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The arguments and the Court's decision

Australia wins gold in the international transfer pricing games


The Commissioner’s arguments

The Commissioner made determinations under both Division 13 and Subdivision 815-A, totalling approximately A$340m, based on his view that:

  • CAHPL had claimed excessive interest deductions in relation to the intercompany loan paid to CFC, as;
  • The ‘property’ which CAHPL received from CFC was limited to the five-year loan facility provided by CFC and the absence of security or covenants was irrelevant in identifying the property;
  • Such property would have been advanced in USD;
  • ‘Consideration’ is determined by CAHPL, and such ‘consideration’ would have contained some form of security, covenant or guarantee in an arm’s length dealing entered into between independent (but not “standalone”) parties; and subsequently
  • the arm's length rate of interest for the loan would have been lower than that charged by CFC.

CAHPL’s arguments

CAHPL made submissions to the Court on a variety of factors, including the perceived unconstitutional nature of the assessment for a variety of reasons including but not limited to the retrospective nature of Subdivision 815-A.

It further argued that Division 13 requires only the pricing of the ‘actual’ property given. The ‘property received’, as contemplated by CAHPL, should take into account the fact that no security or covenants were required to be given, and thus the ‘consideration’ for the property received was to be priced on the basis it was an unsecured loan.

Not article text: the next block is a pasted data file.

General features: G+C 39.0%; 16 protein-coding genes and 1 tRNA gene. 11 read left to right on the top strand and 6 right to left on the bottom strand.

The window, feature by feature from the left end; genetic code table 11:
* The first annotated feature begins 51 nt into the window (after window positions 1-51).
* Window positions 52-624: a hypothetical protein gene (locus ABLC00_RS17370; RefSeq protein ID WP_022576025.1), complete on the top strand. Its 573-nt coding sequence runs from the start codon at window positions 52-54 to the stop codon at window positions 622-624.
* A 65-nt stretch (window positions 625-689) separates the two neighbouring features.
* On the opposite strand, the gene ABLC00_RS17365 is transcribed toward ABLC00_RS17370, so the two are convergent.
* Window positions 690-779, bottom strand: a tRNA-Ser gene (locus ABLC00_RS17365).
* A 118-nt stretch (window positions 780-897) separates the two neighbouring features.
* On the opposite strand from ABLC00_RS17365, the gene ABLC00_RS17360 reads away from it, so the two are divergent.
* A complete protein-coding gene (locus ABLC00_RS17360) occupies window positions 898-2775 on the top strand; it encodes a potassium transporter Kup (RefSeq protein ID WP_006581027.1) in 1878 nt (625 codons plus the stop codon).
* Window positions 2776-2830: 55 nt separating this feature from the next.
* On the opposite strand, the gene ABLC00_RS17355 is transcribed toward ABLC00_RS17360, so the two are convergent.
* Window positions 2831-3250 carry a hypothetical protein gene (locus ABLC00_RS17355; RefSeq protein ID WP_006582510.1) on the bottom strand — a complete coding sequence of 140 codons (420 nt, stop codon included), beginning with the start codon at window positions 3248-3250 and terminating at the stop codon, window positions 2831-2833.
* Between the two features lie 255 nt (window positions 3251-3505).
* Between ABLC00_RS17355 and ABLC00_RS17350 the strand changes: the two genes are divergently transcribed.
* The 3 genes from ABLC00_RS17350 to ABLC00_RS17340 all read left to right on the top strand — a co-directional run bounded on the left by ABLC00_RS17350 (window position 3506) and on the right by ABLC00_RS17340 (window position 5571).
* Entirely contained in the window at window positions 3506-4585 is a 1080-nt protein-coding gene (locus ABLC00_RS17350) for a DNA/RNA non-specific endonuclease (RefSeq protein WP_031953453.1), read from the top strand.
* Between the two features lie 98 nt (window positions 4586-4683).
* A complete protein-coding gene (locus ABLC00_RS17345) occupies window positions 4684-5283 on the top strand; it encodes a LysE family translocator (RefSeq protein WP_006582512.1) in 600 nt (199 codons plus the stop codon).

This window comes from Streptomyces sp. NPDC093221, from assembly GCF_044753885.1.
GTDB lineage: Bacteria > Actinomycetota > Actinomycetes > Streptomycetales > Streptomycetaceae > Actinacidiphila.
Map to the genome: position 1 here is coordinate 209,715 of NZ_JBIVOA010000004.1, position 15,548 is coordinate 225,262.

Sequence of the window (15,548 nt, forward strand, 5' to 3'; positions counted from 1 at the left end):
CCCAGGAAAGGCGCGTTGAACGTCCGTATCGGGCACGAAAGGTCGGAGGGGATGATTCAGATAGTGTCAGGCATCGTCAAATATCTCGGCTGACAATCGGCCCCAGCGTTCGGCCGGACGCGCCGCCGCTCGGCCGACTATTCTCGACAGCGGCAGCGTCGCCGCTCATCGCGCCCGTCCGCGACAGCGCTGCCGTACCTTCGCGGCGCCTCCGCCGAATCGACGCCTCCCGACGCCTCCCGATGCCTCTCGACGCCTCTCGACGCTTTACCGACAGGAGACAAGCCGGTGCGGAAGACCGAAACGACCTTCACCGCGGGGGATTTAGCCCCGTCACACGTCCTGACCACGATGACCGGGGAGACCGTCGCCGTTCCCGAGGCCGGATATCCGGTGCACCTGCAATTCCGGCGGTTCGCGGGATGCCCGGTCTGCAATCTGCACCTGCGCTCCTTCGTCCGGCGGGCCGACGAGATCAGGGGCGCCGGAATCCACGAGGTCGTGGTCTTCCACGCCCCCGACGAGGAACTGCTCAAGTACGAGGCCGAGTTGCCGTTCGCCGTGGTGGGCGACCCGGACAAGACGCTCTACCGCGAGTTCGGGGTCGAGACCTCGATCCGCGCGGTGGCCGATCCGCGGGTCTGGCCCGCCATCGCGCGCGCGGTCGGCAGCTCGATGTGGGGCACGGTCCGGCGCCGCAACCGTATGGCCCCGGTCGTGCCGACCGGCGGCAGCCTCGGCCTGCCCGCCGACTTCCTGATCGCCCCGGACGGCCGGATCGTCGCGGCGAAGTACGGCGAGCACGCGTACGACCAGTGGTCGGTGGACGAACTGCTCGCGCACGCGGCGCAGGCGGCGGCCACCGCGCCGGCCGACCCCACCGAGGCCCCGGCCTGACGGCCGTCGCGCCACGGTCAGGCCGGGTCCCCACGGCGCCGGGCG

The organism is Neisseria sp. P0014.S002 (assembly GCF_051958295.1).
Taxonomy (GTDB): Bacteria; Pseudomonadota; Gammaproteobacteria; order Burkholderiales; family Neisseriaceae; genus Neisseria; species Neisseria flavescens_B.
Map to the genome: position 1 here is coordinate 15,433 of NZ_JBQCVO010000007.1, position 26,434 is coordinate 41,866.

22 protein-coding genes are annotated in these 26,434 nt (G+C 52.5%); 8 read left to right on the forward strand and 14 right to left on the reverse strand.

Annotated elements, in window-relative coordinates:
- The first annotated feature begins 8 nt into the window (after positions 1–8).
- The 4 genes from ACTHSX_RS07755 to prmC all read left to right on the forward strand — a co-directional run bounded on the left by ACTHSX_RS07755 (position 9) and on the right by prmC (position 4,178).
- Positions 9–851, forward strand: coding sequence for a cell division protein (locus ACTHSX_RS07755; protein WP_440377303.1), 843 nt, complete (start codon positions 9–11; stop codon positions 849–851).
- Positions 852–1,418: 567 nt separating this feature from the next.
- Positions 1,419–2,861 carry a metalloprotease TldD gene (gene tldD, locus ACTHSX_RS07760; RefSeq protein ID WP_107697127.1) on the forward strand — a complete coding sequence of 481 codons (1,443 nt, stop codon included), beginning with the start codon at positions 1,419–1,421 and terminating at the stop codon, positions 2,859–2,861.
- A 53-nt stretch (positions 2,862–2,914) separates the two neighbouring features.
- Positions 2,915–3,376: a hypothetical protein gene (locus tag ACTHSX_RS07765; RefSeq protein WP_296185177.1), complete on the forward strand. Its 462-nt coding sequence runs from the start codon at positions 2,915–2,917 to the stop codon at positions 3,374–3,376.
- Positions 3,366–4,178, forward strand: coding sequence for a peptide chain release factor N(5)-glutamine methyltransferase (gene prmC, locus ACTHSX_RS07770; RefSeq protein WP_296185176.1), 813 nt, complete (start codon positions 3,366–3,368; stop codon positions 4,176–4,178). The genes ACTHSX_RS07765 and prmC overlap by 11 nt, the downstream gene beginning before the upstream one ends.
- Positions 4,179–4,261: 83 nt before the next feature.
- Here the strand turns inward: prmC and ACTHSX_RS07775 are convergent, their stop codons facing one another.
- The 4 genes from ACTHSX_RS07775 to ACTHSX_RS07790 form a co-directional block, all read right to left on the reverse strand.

At first instance, CAHPL engaged the services of expert witnesses to opine on the arm’s length nature of the interest rate applicable to such a loan (i.e. on the assumption it was unsecured and no operational or financial covenants had been given), on the basis that CAHPL was an “orphan” or “standalone” entity in the arrangement, with the ultimate intention of demonstrating that the 9% rate of interest paid by CAHPL to CFC was arm’s length when priced in accordance with comparable facts and circumstances.

Lastly, CAHPL submitted that the ‘profits’ requirement of Subdivision 815-A was not satisfied as it received dividends from CFC and was no worse off at year-end on a profit basis. (And it was not to the point that those dividends were not subject to Australian tax.)

Reasoning of the Court

The Full Federal Court found:

  • Subdivision 815-A did not impose an arbitrary or incontestable tax and was thus constitutional;
  • The definition of ‘property’ and ‘consideration’ for the application of Division 13 was a five-year loan, not the absence of covenants and security, thereby endorsing the ATO’s amended assessments and the decision of the trial judge;
  • The evidence provided by Chevron’s expert witnesses assumed the statutory question was directed at a ‘hypothetical’ company with CAHPL’s credit worthiness calculated on a standalone basis (‘hypothetical CAHPL’) which would not have been able to borrow without security; but as the ‘correct’ statutory question required a determination of what an ‘actual’ CAHPL could borrow, the expert evidence was misconceived;
  • Security, guarantees and/or covenants would reasonably have been expected in a comparable independent scenario;
  • Chevron’s “orphan” theory, when applied in practice, would “fundamentally undermine” Division 13’s purpose of substituting a real-world arm’s length consideration, on the basis that a Borrower-Lender relationship should be independent, but the terms of the actual arrangement should not be  disregarded in its entirety;
  • Chevron US’s credit standing would have resulted in CAHPL being able to obtain funds from the external market at a significantly lower rate of interest than that which it paid to CFC in the intercompany arrangement;
  • Profits would have accrued to CAHPL, but did not accrue as a result of the excessive rate of interest applied by CFC to CAHPL on the loan;
  • It is not relevant to examine the ‘year-end’ position of the taxpayer and the Court was satisfied that the amount of taxable income would have been greater; and ultimately
  • Chevron did not discharge its onus of proof to demonstrate the assessments were excessive.

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